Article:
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Internal Insulation

Updated on January 2, 2013
Internal Insulation
Internal Insulation

How to reduce your energy bills!

Is it me or does it seem like every time I turn on the news they're telling me how much the cost of gas and electricity are rising and that we better stop eating - just so we can pay our bills! Ok that might seem a little extreme but there's no doubt about it a lot more people are struggling with their energy bills than at any time in the last 20 years.

There are many ways to cut down on your energy bills, for example simple things like wearing an extra jumper instead of raising the radiators are simple yet effective ways to reduce our bills over the long term. But another way to do this is by insulating your internal walls.

How does that work! I hear you ask...

Well, it’s quite simple really; a layer of internal insulation board is affixed to the "internal" side of your external wall (see picture attached). This insulation keeps the home at a more consistent temperature by preventing massive heat loss in winter and in turn by preventing massive heat intake in summer.

Because of this, it means you won’t be so reliant on your "heating and cooling" systems and in turn you can reduce your bills significantly.

Obviously there will be an initial cost for outlay, but look at it like a great investment - not only will you save money EVERY year but your house will also increase in value...a win - win if ever there was!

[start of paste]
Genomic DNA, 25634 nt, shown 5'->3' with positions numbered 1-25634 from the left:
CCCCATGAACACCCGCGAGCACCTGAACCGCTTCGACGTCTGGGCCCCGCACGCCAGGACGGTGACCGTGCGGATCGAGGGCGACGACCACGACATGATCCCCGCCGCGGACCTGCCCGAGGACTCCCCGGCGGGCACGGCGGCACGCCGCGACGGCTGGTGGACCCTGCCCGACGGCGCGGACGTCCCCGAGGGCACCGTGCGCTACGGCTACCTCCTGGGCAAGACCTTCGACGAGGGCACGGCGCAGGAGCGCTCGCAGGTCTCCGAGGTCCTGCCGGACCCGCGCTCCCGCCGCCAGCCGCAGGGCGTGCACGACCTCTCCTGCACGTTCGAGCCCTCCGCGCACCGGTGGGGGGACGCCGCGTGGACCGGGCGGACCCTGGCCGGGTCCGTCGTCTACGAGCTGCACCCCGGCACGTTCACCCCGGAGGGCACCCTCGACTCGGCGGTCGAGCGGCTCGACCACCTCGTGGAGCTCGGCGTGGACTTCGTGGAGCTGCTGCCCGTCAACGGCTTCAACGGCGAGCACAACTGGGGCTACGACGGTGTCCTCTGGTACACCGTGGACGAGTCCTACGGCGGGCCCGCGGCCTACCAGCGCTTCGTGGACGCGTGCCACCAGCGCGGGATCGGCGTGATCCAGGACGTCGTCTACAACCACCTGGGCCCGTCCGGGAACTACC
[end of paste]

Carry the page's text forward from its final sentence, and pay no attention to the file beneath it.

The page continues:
Sounds great, so whats the catch?

Ok so whilst internal insulation will save you quite a reasonable amount of money there are a few drawbacks which are:

  • The initial investment can be quite high (depending on the size of the house etc) but on average would be in the region of €5,500 or $6,500.
  • Because the internal boards are being put on the inside walls (these boards can be as thick as 110mm) a small amount of floor space will be lost. This won't be so bad in very large rooms, but if the room is already tight for space then you would need to give some serious thought to this.
  • There will be a good bit of disruption during the installation process - but can be isolated to a room at a time. Dust can be quite bad too so any asthmatics or allergy sufferers would need to prepare accordingly.
  • Skirting boards, door frames etc. also need to be removed and reattached.
  • Any issues with rising damp would need to be fixed first.

cutting some hefty internal insulation board!
cutting some hefty internal insulation board!

Final thoughts...

So if you have some spare cash burning a hole in your pocket and are looking to cut costs then this could definitely be a viable option - just as long as your house is large enough to cope with losing a few inches here and there!!

Wait up!

So if you had the money what would you go for....

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    • nikkiwikki profile image
      Author

      Nikki Wiks 5 years ago from Ireland

      thanks - Ill have a look now!

    • profile image

      silverblanket 5 years ago

      Yes and cold too. Read the article I wrote abot them its titled do radiant barriers work? Or visit www.silverblanket.com

    • nikkiwikki profile image
      Author

      Nikki Wiks 5 years ago from Ireland

      Hey silverblanket...

      Are radiant barriers used in hotter climates? I havent really heard of them before...(being from Ireland) ...

      Thanks for the comment by the way :)

    • profile image

      silverblanket 5 years ago

      Need to look at using radiant barriers as well if you want the most for your money on energy savings